By 2035, the UK government is planning for there being around 6,000 ultra-rapid charge points across England’s motorways and major A roads. In September 2020, it announced the Rapid Charging Fund as part of a £950 million commitment to EV charging infrastructure.
A further £620 million is being invested in EV grants and street charging points as part of the government’s Net Zero Strategy. Wales and Scotland have equally ambitious plans. For example, by 2030 Wales wants to have 4,000 rapid or ultra-rapid public chargers, and between 30-55,000 fast chargers.
In England you are
never more than 25 miles
from a rapid charge point
on the motorways and
major A roads, and nearly
£2 billion has been committed
to increase the number
of ultra-rapid chargers
Myth 4: Batteries don’t last and cost a fortune to replace
Many manufacturers provide a full battery warranty of five-eight years, or 100,000 miles. However both the vehicle and the battery typically operate for a period much longer than this. Depending on battery health and mileage, batteries may need replacing after 10 or more years to maintain the range. The price of batteries has fallen considerably over the last decade, from about £50,000 for a 62kWh battery in 2010, to under £6,000 for the same battery in 2020. The cost of battery replacement is expected to fall further in the future, and used batteries can be repurposed and eventually recycled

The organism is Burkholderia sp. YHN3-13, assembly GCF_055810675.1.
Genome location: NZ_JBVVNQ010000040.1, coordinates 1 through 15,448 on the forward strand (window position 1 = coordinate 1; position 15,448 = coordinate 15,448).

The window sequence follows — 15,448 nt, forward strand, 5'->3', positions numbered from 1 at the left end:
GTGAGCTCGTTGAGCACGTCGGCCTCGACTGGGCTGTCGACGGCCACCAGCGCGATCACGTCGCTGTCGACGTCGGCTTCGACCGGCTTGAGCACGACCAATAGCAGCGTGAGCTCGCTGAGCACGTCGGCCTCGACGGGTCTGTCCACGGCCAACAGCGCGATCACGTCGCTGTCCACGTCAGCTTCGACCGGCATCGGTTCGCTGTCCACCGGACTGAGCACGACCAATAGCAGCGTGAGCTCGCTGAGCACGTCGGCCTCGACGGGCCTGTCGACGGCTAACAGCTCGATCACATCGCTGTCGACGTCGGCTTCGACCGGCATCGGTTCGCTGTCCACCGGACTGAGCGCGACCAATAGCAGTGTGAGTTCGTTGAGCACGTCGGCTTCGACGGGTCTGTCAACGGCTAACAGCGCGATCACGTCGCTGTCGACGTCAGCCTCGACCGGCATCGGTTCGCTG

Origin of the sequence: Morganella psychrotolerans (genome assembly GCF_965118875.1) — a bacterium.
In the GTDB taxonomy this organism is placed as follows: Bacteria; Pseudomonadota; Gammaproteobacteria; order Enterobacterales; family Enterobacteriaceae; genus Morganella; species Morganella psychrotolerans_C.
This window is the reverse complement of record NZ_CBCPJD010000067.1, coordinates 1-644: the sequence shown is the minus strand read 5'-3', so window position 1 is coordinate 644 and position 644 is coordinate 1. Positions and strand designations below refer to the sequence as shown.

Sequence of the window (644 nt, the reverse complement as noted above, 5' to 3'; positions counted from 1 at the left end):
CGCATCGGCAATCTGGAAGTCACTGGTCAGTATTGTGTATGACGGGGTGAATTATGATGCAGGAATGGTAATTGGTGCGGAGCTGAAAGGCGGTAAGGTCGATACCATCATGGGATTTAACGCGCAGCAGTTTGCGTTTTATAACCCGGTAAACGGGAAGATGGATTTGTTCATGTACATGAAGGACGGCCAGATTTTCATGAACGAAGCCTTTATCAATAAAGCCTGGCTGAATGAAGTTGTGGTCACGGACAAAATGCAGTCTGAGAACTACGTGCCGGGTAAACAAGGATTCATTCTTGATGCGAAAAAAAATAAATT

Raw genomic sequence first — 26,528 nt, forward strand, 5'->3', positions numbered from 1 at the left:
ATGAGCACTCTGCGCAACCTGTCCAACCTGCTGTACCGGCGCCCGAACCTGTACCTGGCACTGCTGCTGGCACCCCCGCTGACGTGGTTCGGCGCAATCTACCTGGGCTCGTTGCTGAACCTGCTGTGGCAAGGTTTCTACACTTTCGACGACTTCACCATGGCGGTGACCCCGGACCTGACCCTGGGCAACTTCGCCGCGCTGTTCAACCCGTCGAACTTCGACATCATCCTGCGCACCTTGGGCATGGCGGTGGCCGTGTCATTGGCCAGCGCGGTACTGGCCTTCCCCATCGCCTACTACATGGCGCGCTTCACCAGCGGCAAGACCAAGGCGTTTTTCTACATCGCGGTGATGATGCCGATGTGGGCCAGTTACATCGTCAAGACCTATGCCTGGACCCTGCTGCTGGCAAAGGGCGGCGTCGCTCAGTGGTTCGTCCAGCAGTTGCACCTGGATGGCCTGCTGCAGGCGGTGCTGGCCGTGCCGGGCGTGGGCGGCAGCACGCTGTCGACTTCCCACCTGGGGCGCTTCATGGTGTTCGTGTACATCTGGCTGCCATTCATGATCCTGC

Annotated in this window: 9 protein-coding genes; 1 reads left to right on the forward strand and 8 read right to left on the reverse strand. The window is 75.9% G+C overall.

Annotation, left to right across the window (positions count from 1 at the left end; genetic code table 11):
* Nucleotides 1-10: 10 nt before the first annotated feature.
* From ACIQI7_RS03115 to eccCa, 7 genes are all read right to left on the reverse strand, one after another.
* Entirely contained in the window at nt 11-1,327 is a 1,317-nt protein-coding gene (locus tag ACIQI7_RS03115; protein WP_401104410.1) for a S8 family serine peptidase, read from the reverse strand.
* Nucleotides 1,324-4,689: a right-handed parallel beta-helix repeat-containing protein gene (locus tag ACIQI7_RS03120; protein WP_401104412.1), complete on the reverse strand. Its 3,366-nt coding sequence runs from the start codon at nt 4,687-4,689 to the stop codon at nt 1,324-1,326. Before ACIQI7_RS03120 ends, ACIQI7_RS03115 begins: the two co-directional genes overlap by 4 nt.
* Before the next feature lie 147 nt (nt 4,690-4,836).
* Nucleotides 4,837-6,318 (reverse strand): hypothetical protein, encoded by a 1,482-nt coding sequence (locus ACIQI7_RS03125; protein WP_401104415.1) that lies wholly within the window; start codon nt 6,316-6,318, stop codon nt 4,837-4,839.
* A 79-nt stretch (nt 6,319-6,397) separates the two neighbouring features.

Myth 5: Charging is expensive
Average charging cost:
Charger type Cost Charge time
Home (slow) 5-18p/kWh 5 hours
Car parks etc (fast) 25p/kWh 2 hours
Motorway hubs (rapid) 30-41p/kWh 45 mins
Dedicated mobility hubs (ultra-rapid) 30-64p/kWh 5-20 mins
Myth 6: EVs are expensive
The sum of the initial purchase price of a car and its operational expense — for example purchasing a car in 2021 and running it for 15 years in the UK — reveals a favourable
outlook for EVs. The example below demonstrates a saving of over £8,000 if using overnight home charging.
Leasing is the most cost-effective way to access a new EV without facing the up-front cost, as well as incorporating the servicing and maintenance expenses. Many leasing deals last 2-4 years, after which the EVs are sold on the second-hand market at a significantly lower cost than new EVs.
The lifetime cost of
an EV is now generally
lower than that of an
Support for EVs
A number of subsidies are available for EV users in 2021. These include:
Plug-in Grant up to £2,500 discount on eligible EVs and low-emission vehicles.
EV home charging scheme a 75% contribution to the cost of purchase and installation (capped at £350 per installation) for one charge point.
Urban charges exemption with zero tailpipe emissions, EVs are currently exempt from London’s congestion charge and ultra-low emission zone (ULEZ) charge.
Reduced parking charges EVs pay reduced or zero parking charges in many places across the UK.
Vehicle Company Car tax and Excise Duty zero-emissions vehicles receive favourable company car tax rates and are exempt from vehicle excise duty until March 2025.
Green licence plate initiative since December 2020, EVs can use bus lanes and enter zero-emission zones in some cities/towns.